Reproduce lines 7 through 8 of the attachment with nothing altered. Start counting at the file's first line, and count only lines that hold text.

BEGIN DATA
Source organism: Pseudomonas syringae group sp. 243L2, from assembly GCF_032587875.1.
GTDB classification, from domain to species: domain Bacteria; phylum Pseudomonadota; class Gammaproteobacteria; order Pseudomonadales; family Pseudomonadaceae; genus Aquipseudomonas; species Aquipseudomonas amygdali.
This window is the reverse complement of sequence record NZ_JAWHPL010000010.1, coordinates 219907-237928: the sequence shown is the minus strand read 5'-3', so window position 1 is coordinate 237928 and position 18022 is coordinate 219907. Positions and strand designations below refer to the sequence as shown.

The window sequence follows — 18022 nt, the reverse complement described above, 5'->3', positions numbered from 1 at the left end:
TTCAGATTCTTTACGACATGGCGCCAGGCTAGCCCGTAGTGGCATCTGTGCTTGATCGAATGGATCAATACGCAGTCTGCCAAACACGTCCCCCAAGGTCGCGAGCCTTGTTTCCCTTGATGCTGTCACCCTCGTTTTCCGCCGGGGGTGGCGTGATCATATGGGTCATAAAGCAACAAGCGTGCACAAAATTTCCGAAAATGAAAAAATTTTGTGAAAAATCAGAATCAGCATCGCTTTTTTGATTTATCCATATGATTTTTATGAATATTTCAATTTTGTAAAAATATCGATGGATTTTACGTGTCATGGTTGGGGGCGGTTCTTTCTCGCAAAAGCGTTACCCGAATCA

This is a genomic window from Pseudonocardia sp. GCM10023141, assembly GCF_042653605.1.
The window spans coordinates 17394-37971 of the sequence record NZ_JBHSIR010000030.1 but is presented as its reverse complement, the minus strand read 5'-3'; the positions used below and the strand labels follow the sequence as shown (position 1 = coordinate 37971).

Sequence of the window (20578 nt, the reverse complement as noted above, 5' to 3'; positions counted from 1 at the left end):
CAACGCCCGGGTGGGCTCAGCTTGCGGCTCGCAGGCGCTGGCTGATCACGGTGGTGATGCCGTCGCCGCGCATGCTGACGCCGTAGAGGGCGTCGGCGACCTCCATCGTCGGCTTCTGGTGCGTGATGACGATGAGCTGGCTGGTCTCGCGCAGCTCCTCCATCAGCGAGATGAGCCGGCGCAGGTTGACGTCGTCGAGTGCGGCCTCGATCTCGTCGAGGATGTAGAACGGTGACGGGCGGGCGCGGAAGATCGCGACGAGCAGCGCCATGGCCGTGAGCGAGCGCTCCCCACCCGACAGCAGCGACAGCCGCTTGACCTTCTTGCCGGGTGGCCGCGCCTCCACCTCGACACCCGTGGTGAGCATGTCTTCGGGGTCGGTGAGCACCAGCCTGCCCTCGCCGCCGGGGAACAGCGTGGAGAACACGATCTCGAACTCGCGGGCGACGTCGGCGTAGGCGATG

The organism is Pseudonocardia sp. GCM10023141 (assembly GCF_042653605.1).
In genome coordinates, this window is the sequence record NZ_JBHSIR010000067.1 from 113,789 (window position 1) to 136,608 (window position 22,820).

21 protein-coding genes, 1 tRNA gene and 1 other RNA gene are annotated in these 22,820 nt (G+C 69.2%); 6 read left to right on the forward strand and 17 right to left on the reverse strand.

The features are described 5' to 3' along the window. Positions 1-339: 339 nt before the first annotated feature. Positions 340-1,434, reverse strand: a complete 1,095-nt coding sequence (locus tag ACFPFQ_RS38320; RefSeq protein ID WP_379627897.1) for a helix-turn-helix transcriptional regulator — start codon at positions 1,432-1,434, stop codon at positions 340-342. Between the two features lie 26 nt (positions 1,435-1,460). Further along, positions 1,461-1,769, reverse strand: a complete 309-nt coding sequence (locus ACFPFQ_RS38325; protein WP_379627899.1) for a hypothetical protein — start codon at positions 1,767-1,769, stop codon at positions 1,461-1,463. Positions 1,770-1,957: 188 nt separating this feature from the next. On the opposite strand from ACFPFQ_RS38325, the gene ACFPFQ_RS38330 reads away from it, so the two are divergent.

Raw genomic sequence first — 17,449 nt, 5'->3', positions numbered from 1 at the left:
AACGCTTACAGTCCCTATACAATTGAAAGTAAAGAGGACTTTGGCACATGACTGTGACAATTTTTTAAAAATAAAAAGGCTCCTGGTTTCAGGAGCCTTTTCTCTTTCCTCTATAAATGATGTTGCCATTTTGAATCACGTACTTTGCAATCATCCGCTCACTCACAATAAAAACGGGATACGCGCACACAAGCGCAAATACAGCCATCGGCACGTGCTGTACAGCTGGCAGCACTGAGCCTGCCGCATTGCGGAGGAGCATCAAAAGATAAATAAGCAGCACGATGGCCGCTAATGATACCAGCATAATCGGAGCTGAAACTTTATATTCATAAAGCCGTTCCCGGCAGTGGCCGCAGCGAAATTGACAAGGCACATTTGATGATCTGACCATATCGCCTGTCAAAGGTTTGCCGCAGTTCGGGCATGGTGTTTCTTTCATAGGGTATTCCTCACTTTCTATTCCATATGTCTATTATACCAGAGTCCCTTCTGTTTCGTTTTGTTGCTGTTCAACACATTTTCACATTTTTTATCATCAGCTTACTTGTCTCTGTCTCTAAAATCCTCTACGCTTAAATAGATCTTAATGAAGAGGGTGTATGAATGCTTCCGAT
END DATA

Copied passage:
The window spans coordinates 17394-37971 of the sequence record NZ_JBHSIR010000030.1 but is presented as its reverse complement, the minus strand read 5'-3'; the positions used below and the strand labels follow the sequence as shown (position 1 = coordinate 37971).

Sequence of the window (20578 nt, the reverse complement as noted above, 5' to 3'; positions counted from 1 at the left end):